Effects of Zinc on Human Skeletal Alkaline Phosphatase Activity In Vitro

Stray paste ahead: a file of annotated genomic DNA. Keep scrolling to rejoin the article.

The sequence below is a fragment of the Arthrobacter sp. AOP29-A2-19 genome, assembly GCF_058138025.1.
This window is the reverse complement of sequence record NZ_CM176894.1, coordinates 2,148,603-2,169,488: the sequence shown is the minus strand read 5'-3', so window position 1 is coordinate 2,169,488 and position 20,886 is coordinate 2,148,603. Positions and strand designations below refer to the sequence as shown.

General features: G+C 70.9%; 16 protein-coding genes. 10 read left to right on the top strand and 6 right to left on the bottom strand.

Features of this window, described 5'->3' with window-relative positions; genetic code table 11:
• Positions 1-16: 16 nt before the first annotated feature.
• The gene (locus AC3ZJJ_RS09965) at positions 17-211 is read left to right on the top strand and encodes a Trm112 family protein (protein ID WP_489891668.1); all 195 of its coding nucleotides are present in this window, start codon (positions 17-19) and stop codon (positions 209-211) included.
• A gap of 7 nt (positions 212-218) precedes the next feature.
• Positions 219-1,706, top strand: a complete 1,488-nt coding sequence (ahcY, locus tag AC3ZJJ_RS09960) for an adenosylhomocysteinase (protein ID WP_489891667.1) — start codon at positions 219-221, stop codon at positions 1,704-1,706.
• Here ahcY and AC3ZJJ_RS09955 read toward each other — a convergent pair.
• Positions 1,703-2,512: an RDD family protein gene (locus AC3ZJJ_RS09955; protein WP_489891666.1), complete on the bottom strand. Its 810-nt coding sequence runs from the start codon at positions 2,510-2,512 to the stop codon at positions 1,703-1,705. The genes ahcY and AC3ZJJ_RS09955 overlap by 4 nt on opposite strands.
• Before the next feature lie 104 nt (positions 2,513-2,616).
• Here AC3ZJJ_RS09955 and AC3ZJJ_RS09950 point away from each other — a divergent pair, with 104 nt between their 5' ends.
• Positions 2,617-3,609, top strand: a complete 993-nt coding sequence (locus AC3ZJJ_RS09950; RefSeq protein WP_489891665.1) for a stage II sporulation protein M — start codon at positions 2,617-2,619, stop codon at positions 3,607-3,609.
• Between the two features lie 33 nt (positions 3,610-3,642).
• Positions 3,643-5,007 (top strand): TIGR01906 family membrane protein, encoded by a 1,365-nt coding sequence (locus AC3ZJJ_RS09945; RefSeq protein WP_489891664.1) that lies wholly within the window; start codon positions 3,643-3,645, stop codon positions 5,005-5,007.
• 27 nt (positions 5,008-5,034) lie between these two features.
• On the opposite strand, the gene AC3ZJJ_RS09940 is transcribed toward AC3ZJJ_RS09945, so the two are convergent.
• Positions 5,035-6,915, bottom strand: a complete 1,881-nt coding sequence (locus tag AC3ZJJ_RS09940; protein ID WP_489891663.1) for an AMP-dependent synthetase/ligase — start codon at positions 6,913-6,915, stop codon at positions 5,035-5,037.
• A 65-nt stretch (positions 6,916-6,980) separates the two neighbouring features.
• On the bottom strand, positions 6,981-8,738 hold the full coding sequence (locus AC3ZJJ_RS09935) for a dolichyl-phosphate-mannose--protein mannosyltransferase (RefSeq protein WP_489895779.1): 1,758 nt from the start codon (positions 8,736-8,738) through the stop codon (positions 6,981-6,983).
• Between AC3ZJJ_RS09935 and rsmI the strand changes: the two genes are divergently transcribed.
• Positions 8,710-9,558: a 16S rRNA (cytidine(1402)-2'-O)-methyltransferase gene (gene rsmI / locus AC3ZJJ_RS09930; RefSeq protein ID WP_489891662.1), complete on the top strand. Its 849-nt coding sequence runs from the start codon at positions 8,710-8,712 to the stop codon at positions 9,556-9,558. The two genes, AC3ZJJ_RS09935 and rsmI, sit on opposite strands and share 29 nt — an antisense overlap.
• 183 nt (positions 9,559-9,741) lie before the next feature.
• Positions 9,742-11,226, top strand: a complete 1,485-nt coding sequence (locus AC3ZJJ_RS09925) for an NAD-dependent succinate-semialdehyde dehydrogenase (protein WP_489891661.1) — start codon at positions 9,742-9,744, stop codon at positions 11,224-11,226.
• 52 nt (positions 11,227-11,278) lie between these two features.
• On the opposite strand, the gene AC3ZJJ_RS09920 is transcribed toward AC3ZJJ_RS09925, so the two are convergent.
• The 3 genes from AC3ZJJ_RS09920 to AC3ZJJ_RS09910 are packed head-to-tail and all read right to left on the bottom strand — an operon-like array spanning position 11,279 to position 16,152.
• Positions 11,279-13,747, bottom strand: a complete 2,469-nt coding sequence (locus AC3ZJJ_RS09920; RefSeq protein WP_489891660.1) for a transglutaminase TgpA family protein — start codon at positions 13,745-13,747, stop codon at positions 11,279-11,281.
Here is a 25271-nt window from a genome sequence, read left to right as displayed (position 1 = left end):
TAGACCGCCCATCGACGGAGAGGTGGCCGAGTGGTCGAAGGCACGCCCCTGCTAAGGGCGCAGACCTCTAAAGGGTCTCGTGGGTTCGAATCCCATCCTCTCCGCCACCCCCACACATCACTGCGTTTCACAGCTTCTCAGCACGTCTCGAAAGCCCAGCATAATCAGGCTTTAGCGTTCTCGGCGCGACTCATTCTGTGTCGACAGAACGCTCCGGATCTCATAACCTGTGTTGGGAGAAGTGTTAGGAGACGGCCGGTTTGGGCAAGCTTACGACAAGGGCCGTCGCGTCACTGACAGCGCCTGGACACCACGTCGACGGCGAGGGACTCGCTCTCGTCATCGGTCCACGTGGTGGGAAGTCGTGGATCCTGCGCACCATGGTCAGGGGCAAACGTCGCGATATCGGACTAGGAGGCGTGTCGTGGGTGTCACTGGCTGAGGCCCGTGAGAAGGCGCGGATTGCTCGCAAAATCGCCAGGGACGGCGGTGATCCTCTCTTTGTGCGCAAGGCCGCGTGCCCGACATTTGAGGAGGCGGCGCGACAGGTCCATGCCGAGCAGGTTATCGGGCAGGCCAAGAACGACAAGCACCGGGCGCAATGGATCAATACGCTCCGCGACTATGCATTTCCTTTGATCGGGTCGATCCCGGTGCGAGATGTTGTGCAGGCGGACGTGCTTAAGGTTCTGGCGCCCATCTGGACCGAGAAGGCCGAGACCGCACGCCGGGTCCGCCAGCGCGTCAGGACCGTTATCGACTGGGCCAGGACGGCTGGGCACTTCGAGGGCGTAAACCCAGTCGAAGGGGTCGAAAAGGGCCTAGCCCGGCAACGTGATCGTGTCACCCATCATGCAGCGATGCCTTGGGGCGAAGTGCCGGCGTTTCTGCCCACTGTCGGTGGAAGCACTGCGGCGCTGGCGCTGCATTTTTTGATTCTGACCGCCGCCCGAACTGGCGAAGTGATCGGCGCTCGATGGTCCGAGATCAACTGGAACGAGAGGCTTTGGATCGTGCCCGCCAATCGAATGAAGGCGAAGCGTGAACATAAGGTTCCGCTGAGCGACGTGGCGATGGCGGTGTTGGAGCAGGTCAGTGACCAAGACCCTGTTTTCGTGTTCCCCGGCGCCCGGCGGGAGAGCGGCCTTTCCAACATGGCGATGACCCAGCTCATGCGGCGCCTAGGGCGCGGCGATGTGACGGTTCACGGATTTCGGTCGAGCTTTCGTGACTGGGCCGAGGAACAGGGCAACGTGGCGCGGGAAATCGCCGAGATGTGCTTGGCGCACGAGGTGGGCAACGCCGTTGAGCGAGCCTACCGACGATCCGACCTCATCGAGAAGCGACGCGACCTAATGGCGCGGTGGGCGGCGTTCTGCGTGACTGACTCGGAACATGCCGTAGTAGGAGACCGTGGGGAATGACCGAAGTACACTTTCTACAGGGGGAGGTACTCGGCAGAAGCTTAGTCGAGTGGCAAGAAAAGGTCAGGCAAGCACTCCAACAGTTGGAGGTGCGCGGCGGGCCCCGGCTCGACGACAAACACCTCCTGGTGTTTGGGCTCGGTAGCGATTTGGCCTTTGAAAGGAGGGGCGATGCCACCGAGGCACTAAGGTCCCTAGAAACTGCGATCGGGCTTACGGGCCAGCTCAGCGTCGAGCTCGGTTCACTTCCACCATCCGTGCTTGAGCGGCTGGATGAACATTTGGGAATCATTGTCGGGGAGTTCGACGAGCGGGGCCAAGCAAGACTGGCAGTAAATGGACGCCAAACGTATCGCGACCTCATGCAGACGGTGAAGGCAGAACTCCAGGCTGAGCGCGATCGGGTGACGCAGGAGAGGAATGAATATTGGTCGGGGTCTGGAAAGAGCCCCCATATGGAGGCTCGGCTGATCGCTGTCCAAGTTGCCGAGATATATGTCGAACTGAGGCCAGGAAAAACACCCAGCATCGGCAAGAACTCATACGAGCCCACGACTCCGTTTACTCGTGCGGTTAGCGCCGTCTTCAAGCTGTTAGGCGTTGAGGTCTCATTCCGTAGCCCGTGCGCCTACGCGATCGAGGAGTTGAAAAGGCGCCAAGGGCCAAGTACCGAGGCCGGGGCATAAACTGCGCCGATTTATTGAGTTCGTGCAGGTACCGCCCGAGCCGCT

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Inorganic phosphate (Pi) can regulate the level of skeletal alkaline phosphatase (ALP) activity in human osteoblast-like cells by stabilizing the enzyme (without affecting transcription, ALP release from the cell surface, or the amount of ALP protein). These observations suggest that Pi determines the level of ALP activity by modulating a process of irreversible inactivation. The current studies were intended to examine the hypothesis that this inactivation of ALP activity is caused by the dissociation of an active center Zn and that Pi inhibits that dissociation. Initial studies showed that Zn, like Pi, could increase ALP specific activity in human osteosarcoma SaOS-2 cells in a time- and dose-dependent manner (e.g., a 50% increase at 0.2 μmol/liter Zn, P < 0.005). This effect was specific for Zn (i.e., no similar effect was seen with Ca, Fe, Co, Mg, Mn, or Cu), but not for SaOS-2 cells. Zn also increased ALP specific activity in (human osteosarcoma) MG-63 cells and in cells derived from normal human vertebrae (P < 0.001 for each). The effect of Zn to increase ALP activity was not associated with parallel increases in total protein synthesis, collagen production, or tartrate-resistant acid phosphatase activity (no change in any of these indices), net IGF-2 synthesis (a Zn-dependent decrease, P < 0.005), or PTH-dependent synthesis of cAMP (a biphasic increase, P < 0.02). Kinetic studies of Pi and Zn as co-effectors of ALP activity showed that Zn was a mixed-type effector with respect to Pi, whereas Pi was competitive with respect to Zn. Mechanistic studies showed that (1) Zn reversed the effect of Pi withdrawal to decrease ALP activity, but not by reactivating inactive ALP protein (the process required protein synthesis, without increases in ALP mRNA or the level of ALP immunoreactive protein); (2) Zn increased the half-life of ALP activity in intact cells and after a partial purification; and (3) Pi inhibited the process of ALP inactivation by EDTA (which chelates active center Zn). All these findings are consistent with the general hypothesis that Pi increases the half-life of skeletal ALP by preventing the dissociation of active center Zn and with a mechanistic model of skeletal ALP activity in which active center Zn participates in Pi-ester binding and/or hydrolysis.
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